Sue Masten: Wilma Mankiller stood strong for tribal nations
"We, the founding board members of Women Empowering Women for Indian Nations, are deeply saddened to hear of the passing of sister, colleague and friend, the honorable Wilma Mankiller. But we also celebrate her life and her wonderful contributions to this country.

Wilma always exemplified strength, courage, compassion and a willingness to serve the people. Not only was she the first principal chief of the Cherokee Nation and a nationally recognized leader, she was a tireless advocate for women, communities and causes that would improve Native America.

She had vision, and a commitment to help Indian people in any way she could, often volunteering to help with her leadership, time, energy and ideas. For Native women everywhere, she was an inspiration and a role model – overcoming poverty, government relocation and personal health challenges to lead her people.

Wilma was undaunted in her efforts to bring the problems of Indian country into the national spotlight, meeting Presidents Reagan, Bush and Clinton to seek solutions. She was eventually honored with the Presidential Medal of Freedom for her dedication and hard work, an award she truly deserved.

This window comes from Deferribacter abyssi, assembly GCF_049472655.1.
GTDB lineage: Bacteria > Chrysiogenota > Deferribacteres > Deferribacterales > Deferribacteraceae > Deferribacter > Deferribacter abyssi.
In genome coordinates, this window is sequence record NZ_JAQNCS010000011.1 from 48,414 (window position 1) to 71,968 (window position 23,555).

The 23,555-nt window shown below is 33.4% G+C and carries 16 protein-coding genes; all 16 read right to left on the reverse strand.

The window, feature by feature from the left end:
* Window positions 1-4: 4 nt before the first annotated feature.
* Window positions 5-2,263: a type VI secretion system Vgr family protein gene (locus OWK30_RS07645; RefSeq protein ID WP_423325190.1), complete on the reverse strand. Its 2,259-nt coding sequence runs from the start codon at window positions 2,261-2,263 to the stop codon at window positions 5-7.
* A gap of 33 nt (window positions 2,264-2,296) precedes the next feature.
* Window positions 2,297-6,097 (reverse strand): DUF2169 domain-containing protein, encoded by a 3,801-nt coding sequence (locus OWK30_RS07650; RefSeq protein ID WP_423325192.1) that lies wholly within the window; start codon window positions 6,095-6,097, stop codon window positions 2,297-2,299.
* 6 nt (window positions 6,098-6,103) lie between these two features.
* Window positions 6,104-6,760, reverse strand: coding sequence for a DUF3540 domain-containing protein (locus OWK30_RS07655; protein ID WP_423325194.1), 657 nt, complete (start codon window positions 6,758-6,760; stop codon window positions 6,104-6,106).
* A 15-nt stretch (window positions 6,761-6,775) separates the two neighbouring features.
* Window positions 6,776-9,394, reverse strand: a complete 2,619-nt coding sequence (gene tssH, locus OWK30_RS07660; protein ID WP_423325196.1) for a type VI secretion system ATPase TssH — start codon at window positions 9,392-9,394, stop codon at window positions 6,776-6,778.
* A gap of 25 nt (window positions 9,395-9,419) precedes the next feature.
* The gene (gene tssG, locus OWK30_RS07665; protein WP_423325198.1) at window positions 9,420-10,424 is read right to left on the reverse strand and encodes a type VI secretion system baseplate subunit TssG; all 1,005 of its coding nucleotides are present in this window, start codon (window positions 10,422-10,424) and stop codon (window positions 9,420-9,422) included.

Wilma understood what it takes to build healthy Native communities. “I’d like to see whole, healthy communities again, communities in which tribal members would have access to adequate health care, higher education if they want it, a decent place to live and a decent place to work, and a strong commitment to tribal language and culture,” she once said."

Get the Story:
Sue Masten: Wilma Mankiller: Standing strong for Indian nations (Indian Country Today 4/8)

Relevant Documents:
CNO Press Release | White House Statement | DOI Statement

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